Just to keep you up to speed – I have now had several emails (along with photos) from two of George and Arlene’s daughters.   One lot of photos showed the old farm buildings in Glenamaddy, along with one the people who remember the family.  He lived on the farm just below the McGuire family.
The sons of their daughter Linda, like my sons have red hair and her two boys would pass as brothers to my two sons!   They have also been in touch with other member of the family throughout the States.
My wife and I will finally meet Henry & Susan in September when our cruise ship docks in NY and we are staying over for a few days before flying back to the UK.
So you see you and your Dad’s work paid outstanding results for me – I will be forever grateful.  God bless you and yours.
Warm regards

How fantastic that the children and grandchildren of the McGuire sisters are able to compare notes on family history, photographs, and memories!  James had photographs belonging to his mother of American relatives that he is now able to identify.  I can’t wait for an update later this year, and am delighted we were able to help James find the American branch of his family tree.  Emigration tore so many Irish families apart over the years; it is nice to know that it is never really too late for family to come together again.

If you are interested in learning about what happened to Irish relatives who emigrated to the US, or would like to connect with your long-lost cousins, please visit our Find Your Cousins page for information on how we can help you like we helped James.  And do not hesitate to contact us — we would love to hear your stories!


Ireland Reaching Out: Update and FAQ

The following is a copy of an email I received from the Ireland Reaching Out program.  Sounds like they are on track for a fantastic “Week of Welcomes” in the parishes of south-east Galway…

Hello from South-East Galway!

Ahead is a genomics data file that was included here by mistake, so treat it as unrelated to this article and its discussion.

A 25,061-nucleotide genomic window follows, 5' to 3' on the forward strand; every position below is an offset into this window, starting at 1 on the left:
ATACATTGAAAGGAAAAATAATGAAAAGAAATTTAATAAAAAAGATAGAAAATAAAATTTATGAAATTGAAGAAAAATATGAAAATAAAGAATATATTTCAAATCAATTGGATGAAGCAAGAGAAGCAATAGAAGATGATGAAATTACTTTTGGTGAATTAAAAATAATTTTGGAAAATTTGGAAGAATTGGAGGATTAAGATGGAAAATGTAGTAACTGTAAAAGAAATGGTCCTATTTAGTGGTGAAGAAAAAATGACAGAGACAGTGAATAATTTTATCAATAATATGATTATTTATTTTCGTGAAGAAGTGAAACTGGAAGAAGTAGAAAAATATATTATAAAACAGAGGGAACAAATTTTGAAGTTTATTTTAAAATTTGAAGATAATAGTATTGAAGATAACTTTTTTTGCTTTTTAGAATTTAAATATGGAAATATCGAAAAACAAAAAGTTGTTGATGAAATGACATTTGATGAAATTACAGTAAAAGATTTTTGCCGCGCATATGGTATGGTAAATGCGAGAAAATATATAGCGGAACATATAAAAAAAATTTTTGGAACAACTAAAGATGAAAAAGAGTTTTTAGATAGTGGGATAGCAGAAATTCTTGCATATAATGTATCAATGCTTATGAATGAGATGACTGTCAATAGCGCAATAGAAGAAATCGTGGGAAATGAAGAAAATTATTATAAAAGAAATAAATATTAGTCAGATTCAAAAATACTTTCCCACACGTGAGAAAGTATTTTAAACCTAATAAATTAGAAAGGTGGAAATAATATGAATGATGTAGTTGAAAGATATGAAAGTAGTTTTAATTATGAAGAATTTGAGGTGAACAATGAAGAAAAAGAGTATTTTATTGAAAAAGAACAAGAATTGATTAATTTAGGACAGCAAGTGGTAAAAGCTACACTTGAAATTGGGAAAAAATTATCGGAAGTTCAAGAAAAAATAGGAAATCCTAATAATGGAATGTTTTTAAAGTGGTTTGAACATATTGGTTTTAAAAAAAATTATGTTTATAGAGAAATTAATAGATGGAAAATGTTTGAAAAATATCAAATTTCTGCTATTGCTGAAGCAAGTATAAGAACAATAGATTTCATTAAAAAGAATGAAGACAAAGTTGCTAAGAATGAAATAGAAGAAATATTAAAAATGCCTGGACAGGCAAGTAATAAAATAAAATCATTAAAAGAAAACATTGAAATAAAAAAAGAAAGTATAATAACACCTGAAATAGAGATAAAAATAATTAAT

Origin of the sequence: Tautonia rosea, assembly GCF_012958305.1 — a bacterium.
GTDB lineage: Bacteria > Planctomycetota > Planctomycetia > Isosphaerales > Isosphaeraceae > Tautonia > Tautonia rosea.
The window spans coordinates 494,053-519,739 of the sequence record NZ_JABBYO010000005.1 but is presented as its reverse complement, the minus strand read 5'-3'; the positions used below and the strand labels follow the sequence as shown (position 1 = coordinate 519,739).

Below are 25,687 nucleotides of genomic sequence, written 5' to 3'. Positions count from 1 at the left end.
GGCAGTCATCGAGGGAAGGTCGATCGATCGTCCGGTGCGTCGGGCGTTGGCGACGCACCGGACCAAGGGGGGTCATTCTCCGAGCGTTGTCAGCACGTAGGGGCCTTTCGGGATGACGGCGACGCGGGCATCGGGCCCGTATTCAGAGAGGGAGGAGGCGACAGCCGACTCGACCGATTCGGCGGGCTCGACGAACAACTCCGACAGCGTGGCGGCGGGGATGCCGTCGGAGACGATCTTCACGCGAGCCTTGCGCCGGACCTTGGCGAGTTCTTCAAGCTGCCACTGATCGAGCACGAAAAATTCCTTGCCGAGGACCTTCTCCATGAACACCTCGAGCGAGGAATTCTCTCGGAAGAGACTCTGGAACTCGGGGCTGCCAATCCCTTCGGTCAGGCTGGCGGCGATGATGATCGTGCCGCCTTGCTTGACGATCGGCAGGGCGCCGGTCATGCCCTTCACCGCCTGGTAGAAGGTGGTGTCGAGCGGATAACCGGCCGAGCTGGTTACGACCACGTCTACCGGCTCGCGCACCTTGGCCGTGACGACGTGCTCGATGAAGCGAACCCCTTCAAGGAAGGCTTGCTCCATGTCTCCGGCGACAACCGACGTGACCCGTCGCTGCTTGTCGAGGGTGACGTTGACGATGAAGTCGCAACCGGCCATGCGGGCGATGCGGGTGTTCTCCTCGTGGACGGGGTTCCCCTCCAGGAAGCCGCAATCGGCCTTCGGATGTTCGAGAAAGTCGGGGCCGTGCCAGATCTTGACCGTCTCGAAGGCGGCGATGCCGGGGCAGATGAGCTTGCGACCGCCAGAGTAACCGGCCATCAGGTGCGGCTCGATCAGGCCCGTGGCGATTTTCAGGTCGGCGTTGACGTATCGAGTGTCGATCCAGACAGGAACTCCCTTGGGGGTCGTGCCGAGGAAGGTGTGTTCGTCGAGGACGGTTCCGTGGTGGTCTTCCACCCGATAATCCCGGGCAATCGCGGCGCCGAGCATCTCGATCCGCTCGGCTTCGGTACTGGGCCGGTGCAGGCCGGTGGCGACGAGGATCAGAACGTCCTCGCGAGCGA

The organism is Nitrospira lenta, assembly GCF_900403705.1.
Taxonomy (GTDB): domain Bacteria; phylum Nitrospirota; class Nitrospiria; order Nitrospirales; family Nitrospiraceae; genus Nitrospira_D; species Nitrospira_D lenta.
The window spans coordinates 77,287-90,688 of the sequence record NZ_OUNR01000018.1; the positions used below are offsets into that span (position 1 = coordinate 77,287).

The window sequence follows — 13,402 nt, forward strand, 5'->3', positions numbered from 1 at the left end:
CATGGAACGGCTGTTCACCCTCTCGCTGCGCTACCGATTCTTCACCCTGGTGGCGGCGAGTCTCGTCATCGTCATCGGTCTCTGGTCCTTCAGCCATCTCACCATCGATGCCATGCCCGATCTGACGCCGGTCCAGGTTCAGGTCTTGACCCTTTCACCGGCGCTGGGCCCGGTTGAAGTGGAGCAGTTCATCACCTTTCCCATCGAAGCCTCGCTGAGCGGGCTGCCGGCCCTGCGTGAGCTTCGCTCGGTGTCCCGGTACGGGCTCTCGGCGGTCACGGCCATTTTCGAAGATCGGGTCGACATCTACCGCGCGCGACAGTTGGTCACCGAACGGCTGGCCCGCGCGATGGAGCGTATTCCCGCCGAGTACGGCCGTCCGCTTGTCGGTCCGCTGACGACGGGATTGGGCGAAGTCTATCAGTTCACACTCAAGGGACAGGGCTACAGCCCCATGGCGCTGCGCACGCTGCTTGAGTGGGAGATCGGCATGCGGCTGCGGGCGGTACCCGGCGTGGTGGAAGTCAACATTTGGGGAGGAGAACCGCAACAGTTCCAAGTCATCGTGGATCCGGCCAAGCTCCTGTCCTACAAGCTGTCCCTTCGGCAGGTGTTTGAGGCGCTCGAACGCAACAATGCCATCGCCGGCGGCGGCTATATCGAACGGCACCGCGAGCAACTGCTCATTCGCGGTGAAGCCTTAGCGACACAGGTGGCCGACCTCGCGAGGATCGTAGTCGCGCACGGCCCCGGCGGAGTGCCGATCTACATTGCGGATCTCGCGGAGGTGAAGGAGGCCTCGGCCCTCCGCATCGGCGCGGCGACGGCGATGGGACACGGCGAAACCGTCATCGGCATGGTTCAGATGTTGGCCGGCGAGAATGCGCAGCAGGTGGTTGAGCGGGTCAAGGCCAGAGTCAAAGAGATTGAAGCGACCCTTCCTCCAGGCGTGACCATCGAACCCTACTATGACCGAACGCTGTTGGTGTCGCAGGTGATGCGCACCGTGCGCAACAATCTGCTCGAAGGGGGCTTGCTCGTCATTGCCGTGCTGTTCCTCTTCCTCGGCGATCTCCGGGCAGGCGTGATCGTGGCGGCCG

We have been receiving an overwhelming amount of email from you over the last weeks and days as we ramp up the project and look forward to our inaugural Week of Welcomes 26th June-2nd July – a week of learning, heritage and fun.


Due to the volume of enquiries, we are not in a position right now to answer every individual query. We are a relatively small team, made up almost entirely of volunteers, and the immediate focus is on a successful pilot and rollout of the project in the South-East Galway area. With this email, we’d like to answer the most frequently asked questions. 


What is the Ireland Reaching Out pilot project and when will it expand to other areas of Ireland?

The Ireland Reaching Out pilot project is primarily focused on making contact with our South-East Galway Diaspora, i.e. global emigrants and/or their descendants who left the area and inviting them to reconnect with their place of origin. Over the past year, over 40 local Irish parish communities have been working hard to find out who left their areas and have been helping us to create an online presence for each parish such that should you believe you are connected to a particular Irish parish, you can introduce yourself directly to the local Ireland Reaching Out team.

Due to the huge popularity of the project, we have experienced a great volume of queries relating to parts of Ireland outside of our initial focus. These are welcome, but right now, we must prioritize those queries which are made in connection to South-East Galway.  You will, however, be pleased to know that it is anticipated that the Ireland XO will expand nationally in the second half of 2011. Should you be interested in becoming involved in a parish anywhere else in Ireland, you will be able to register your specific interest at that time.

How can I keep myself informed about the project and its progress?

How can I help spread the word about the Week of Welcomes June 26th-July2nd?

The Week of Welcomes will become an annual fixture in every parish’s calendar in Ireland – help us to spread the word about the inaugural event in South-East Galway this June. The website is continuously being updated as we confirm more details but one thing is for sure: it will be a visit to remember!


Can I attend the Inaugural Week of Welcomes June 26th-July2nd?